Factors that Deter Faculty from Participating in Distance Education


Lisa O’Quinn, Ed.D.
Northern Virginia Community College
Division of Business and Public Services
8333 Little River Turnpike, Annandale, VA 22003
loquinn@nvcc.edu
703-323-3164

Michael Corry, Ph.D.
George Washington University
Graduate School of Education and Human Development
2134 G. St. N.W., Room 103, Washington, D.C. 20052
mcorry@gwu.edu
202-994-9295

 

Introduction

"Technological change is what many have said is the only constant in our work today" (Kubala, 2000). As technology changes, our need to adapt to these changes increases. Information technology is not just contained within the world wide web, computers or the Internet – it is integrated into all aspects of our lives (Green, 1999; Gayle, et. al, 1999). Technology has now linked lives together more intimately than we could have ever imagined. People are now working and interacting online with each other from around the world, even when they may not be familiar with each other’s cultural backgrounds (Ehrmann, 1999). The pressing need for workers with these skills has fueled an increasing enrollment of adult students across the country who are returning to college to update their skills and knowledge base in order to secure higher paying jobs that are technology based (Drucker, 1994).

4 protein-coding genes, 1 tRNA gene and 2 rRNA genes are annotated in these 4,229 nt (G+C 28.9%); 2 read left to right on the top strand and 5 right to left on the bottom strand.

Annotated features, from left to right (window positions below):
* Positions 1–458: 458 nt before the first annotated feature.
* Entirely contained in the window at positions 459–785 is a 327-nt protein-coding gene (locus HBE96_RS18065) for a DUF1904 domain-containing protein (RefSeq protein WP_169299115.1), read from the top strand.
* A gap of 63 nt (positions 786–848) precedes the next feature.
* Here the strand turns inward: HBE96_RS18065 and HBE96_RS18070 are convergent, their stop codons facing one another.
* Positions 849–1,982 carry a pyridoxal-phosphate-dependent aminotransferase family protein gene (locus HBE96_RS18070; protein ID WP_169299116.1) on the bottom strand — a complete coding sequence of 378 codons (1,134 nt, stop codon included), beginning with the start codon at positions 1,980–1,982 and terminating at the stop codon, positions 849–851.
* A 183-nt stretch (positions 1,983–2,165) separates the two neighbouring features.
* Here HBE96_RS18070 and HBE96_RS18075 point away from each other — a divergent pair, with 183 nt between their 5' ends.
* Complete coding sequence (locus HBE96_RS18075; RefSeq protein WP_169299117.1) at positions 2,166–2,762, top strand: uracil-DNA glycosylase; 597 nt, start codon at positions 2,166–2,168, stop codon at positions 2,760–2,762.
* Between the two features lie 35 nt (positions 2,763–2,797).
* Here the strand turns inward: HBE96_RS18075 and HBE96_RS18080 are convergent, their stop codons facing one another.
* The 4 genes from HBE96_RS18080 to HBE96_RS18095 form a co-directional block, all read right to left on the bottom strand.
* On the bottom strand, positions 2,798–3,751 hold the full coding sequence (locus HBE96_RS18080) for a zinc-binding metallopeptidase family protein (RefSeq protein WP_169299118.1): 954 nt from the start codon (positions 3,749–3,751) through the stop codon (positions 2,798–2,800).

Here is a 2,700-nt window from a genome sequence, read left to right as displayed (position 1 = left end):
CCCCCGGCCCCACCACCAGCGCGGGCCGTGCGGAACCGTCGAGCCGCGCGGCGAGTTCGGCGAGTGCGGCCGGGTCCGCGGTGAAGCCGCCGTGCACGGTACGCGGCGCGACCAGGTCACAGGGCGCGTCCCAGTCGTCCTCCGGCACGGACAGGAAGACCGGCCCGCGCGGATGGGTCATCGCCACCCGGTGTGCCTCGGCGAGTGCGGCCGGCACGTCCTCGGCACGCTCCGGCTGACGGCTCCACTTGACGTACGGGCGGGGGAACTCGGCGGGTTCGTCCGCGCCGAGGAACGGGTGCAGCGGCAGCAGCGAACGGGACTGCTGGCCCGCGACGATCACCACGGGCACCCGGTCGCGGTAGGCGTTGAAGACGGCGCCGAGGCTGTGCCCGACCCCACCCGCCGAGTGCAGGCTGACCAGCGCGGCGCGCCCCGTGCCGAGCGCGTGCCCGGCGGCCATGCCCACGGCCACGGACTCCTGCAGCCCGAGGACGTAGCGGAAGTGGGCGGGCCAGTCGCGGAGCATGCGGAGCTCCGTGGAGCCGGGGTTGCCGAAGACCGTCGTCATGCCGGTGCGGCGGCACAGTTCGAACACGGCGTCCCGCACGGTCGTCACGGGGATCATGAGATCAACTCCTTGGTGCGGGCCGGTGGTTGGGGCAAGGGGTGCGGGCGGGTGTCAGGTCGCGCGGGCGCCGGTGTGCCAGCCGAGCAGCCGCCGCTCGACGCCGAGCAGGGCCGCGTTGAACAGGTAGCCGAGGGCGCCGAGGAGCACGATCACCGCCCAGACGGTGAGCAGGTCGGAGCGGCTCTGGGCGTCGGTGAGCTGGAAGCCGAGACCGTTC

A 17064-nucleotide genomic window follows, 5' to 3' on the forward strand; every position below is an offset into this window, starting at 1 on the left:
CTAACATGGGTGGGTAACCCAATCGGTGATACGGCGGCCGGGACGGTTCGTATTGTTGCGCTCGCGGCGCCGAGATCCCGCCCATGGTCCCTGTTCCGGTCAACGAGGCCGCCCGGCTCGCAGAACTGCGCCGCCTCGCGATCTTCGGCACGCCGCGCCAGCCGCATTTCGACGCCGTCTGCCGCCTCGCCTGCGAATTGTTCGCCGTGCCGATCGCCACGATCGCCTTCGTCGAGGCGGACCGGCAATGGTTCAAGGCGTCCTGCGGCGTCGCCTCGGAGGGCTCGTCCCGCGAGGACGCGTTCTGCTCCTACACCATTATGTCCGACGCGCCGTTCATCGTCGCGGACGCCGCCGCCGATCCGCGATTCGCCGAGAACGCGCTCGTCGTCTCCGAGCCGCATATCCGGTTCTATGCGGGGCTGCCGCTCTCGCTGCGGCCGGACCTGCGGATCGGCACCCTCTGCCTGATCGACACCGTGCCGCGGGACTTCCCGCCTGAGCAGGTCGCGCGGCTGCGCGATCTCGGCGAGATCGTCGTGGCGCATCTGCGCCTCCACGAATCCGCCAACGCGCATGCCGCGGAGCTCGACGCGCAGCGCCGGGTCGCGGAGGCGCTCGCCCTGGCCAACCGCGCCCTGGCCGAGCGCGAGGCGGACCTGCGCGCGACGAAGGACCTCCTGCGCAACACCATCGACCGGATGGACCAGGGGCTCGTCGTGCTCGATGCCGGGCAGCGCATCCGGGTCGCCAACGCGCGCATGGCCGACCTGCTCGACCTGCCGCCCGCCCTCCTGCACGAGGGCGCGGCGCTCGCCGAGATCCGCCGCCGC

While higher education has attempted to react to economic demands by providing more skilled workers, it is questionable if institutions of higher learning have addressed the impact these external demands have had upon the internal center of the university - the faculty. Many facets of faculty’s roles have changed as a result of technology (Strain, 1987; Gunawardena, 1992; Baldwin, 1998).